The future is much different from the time we live in now. Jobless people are glued to their Free-Vee's. The only means for entertainment are "The Games". "From "Treadmill to bucks" and "Climbing for Dollars" to the sadistic "Running Man"! Benjamin Richards is out of work. His infant daughter is sick and his family is running out of money. Richards resorts to "The Games" to pay for his family. Ben goes to "The Games" building where he is assigned to "THE RUNNING MAN". Here he meets Killian, the owner of "The Games". Richards must run to earn money. The rules are simple. For every hour he is at large, he gets more money for his family. He can go anywhere in the nation. He can be reported by people. He must mail two 10 minute video clips of himself in daily or else he will be running for free! All of this does not get Ben down. Getting a head start, Richards runs through cities meeting new people. He gets some allies as well as enemies. From purchasing fake I.D.'s to stealing cars, Ben keeps on the run. What will happen to Ben Richards? Will he survive the Game that nobody else has? You'll have to find out for yourself in "THE RUNNING MAN".


If you have ever wanted to read a book purely for the sake of enjoyment, then "The Running Man" is definately for you. Written by King in his early days, this work displays all of the author's talents outside of those involving horror to create a story that is impossible to put down, and prone to numerous re-readings, especially because of its size (just over 200 pp). Just to warn you, this book has NOTHING to do with the motion picture that starred good 'ol Arnold quite a few years back. If the movie did have anything to do with this book,...well, let's just say that it would have been much, much better. The story revolves around one of King's simplest but best literaty characters, Ben Richards, who exists in a futuristic world of disease, capitalism and the all-important "free-vee" that has brainwashed the planet and caused massive seperation in the classes. In order to save his wife and young daughter from a terrible fate, Richards enters the free-vee's most popular game-show, The Running Man, where he voluntarily becomes the most wanted man on earth in order to survive 30 days and receive his billion dollar prize. ANYBODY is capable of turing him in, and trust me, this element alone adds to the story in such a way that causes the pace becomes frantic and the excitement to reach a fever-pitch numerous times throughout the story. Whether or not you a King fan, this book is a DEFINATE MUST-READ. If you want to read a book for yourself and just for kicks, than look no further. Read "The Running Man!"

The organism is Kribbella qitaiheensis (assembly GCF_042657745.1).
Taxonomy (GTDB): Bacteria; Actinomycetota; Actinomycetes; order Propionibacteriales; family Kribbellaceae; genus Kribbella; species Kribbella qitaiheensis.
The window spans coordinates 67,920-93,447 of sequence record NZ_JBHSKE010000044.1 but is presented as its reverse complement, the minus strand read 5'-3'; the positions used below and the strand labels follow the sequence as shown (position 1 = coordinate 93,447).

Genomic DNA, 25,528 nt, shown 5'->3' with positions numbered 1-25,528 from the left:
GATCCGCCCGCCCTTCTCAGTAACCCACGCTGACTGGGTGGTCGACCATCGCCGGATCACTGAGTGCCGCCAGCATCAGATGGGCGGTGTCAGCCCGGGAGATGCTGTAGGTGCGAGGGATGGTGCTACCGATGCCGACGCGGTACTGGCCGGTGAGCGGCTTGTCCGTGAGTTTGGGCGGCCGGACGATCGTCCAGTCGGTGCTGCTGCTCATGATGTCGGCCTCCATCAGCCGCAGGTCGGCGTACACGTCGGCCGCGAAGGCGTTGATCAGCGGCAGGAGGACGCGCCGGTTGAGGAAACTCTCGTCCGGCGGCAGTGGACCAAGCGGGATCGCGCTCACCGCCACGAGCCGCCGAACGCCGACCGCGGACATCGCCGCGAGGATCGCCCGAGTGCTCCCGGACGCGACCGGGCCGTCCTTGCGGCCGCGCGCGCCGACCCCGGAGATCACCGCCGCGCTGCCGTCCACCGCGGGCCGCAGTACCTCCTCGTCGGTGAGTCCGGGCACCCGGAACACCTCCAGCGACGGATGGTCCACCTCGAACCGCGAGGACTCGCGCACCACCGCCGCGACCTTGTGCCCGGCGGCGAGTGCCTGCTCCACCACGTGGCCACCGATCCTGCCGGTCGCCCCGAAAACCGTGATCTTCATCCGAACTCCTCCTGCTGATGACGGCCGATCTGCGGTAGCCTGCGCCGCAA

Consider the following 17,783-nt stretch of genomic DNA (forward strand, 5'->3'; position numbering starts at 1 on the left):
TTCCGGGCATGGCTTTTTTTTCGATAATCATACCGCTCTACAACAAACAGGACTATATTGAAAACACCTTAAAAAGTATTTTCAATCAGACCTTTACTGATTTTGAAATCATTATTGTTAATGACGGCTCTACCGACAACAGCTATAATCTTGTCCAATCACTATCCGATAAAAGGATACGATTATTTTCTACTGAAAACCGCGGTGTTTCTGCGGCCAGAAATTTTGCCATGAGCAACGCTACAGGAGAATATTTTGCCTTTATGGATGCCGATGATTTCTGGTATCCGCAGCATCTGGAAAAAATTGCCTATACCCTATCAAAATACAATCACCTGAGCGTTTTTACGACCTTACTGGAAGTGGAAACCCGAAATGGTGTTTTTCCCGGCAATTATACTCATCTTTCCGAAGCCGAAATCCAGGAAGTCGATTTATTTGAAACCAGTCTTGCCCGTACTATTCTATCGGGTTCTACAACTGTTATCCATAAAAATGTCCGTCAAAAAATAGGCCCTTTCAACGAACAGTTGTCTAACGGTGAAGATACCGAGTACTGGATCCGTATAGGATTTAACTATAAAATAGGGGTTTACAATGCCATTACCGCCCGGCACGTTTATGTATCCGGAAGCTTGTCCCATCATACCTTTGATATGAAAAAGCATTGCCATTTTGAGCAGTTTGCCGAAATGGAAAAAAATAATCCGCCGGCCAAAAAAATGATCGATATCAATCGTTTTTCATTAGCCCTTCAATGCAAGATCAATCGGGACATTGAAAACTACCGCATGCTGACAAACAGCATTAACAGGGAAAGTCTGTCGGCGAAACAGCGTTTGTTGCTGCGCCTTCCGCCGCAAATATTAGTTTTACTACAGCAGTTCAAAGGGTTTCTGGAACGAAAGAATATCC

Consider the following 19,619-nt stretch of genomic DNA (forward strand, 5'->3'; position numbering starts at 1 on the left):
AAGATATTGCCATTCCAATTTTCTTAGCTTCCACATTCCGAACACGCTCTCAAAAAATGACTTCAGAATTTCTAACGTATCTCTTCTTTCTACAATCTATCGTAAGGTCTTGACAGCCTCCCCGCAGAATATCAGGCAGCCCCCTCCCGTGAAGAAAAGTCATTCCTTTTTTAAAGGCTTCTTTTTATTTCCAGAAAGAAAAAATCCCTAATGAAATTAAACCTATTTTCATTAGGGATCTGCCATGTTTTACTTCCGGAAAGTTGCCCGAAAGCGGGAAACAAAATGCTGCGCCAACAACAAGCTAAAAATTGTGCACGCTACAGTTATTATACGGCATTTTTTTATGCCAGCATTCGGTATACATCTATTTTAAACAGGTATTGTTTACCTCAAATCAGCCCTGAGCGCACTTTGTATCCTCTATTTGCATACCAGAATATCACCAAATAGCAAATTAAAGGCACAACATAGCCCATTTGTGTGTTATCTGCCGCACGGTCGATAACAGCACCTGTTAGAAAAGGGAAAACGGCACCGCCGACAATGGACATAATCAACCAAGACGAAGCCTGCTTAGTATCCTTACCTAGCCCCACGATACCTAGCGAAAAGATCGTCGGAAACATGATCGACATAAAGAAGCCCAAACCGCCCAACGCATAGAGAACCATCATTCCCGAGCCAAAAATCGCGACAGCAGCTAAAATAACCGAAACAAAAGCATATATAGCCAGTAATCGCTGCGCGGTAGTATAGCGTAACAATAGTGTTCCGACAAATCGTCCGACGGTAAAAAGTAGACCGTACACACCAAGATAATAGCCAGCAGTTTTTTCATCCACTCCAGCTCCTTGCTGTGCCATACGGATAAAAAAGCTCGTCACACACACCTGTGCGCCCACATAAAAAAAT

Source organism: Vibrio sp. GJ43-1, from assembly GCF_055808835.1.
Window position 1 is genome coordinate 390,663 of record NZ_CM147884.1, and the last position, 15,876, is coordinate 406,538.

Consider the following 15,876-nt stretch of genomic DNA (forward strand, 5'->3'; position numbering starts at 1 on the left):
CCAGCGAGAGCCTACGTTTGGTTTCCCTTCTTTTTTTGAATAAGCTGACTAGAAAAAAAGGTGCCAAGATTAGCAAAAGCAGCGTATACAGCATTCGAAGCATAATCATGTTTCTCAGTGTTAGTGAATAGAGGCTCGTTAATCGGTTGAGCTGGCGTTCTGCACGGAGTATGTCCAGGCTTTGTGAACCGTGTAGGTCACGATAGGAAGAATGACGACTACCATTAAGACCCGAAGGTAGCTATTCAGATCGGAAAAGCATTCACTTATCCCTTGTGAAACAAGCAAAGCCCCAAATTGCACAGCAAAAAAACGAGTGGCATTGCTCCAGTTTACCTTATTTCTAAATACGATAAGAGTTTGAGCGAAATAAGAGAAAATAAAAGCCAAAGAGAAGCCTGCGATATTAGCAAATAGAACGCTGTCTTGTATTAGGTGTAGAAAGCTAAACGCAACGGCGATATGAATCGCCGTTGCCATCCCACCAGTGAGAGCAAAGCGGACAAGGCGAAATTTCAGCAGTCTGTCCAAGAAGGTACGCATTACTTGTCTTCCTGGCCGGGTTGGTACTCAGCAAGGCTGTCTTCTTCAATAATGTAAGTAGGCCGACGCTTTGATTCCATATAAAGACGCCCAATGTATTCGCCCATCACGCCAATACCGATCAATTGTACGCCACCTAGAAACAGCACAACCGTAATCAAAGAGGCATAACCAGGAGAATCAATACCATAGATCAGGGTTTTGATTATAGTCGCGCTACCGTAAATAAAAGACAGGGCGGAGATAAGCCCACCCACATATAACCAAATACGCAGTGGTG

Running Man Mentions in Our Blog

Running Man in For Fans of 'Squid Game'
For Fans of 'Squid Game'
Published by Ashly Moore Sheldon • October 12, 2021

If you're among the legion of fans of Netflix's Squid Game, a South Korean dystopian horror series, you may be wondering what else is out there that can give you the same sick thrill. Here are our suggestions of what to read or watch next.